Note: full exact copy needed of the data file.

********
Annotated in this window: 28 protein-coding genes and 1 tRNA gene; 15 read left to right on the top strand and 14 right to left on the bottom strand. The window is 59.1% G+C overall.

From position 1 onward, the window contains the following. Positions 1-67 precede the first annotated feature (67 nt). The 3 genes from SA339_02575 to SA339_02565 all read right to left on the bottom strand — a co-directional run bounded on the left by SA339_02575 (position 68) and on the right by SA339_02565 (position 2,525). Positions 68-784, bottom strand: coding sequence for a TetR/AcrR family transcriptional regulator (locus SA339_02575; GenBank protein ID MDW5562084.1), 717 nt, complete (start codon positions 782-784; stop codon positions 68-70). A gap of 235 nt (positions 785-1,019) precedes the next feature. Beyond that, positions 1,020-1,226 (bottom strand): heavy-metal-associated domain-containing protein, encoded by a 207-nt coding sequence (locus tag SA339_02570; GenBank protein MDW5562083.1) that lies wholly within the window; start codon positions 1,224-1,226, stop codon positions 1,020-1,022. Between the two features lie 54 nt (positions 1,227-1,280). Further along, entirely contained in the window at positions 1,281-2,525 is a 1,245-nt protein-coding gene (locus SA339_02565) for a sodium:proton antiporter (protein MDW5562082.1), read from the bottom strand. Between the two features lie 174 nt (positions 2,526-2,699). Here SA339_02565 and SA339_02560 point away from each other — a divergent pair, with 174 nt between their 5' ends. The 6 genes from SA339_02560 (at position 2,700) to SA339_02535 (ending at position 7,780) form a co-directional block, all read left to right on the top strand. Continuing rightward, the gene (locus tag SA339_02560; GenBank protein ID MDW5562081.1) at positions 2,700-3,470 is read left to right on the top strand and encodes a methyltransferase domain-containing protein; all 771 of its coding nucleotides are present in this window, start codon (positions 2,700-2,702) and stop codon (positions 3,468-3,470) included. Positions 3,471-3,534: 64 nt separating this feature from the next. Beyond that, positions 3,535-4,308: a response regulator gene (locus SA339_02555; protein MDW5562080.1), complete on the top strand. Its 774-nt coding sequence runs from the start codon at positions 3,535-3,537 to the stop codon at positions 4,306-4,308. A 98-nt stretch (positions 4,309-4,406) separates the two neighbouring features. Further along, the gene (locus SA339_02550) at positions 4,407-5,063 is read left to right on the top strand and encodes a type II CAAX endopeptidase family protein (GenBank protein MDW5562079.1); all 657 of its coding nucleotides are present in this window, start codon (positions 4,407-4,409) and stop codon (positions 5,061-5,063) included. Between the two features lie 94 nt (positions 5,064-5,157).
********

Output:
Annotated in this window: 28 protein-coding genes and 1 tRNA gene; 15 read left to right on the top strand and 14 right to left on the bottom strand. The window is 59.1% G+C overall.

From position 1 onward, the window contains the following. Positions 1-67 precede the first annotated feature (67 nt). The 3 genes from SA339_02575 to SA339_02565 all read right to left on the bottom strand — a co-directional run bounded on the left by SA339_02575 (position 68) and on the right by SA339_02565 (position 2,525). Positions 68-784, bottom strand: coding sequence for a TetR/AcrR family transcriptional regulator (locus SA339_02575; GenBank protein ID MDW5562084.1), 717 nt, complete (start codon positions 782-784; stop codon positions 68-70). A gap of 235 nt (positions 785-1,019) precedes the next feature. Beyond that, positions 1,020-1,226 (bottom strand): heavy-metal-associated domain-containing protein, encoded by a 207-nt coding sequence (locus tag SA339_02570; GenBank protein MDW5562083.1) that lies wholly within the window; start codon positions 1,224-1,226, stop codon positions 1,020-1,022. Between the two features lie 54 nt (positions 1,227-1,280). Further along, entirely contained in the window at positions 1,281-2,525 is a 1,245-nt protein-coding gene (locus SA339_02565) for a sodium:proton antiporter (protein MDW5562082.1), read from the bottom strand. Between the two features lie 174 nt (positions 2,526-2,699). Here SA339_02565 and SA339_02560 point away from each other — a divergent pair, with 174 nt between their 5' ends. The 6 genes from SA339_02560 (at position 2,700) to SA339_02535 (ending at position 7,780) form a co-directional block, all read left to right on the top strand. Continuing rightward, the gene (locus tag SA339_02560; GenBank protein ID MDW5562081.1) at positions 2,700-3,470 is read left to right on the top strand and encodes a methyltransferase domain-containing protein; all 771 of its coding nucleotides are present in this window, start codon (positions 2,700-2,702) and stop codon (positions 3,468-3,470) included. Positions 3,471-3,534: 64 nt separating this feature from the next. Beyond that, positions 3,535-4,308: a response regulator gene (locus SA339_02555; protein MDW5562080.1), complete on the top strand. Its 774-nt coding sequence runs from the start codon at positions 3,535-3,537 to the stop codon at positions 4,306-4,308. A 98-nt stretch (positions 4,309-4,406) separates the two neighbouring features. Further along, the gene (locus SA339_02550) at positions 4,407-5,063 is read left to right on the top strand and encodes a type II CAAX endopeptidase family protein (GenBank protein MDW5562079.1); all 657 of its coding nucleotides are present in this window, start codon (positions 4,407-4,409) and stop codon (positions 5,061-5,063) included. Between the two features lie 94 nt (positions 5,064-5,157).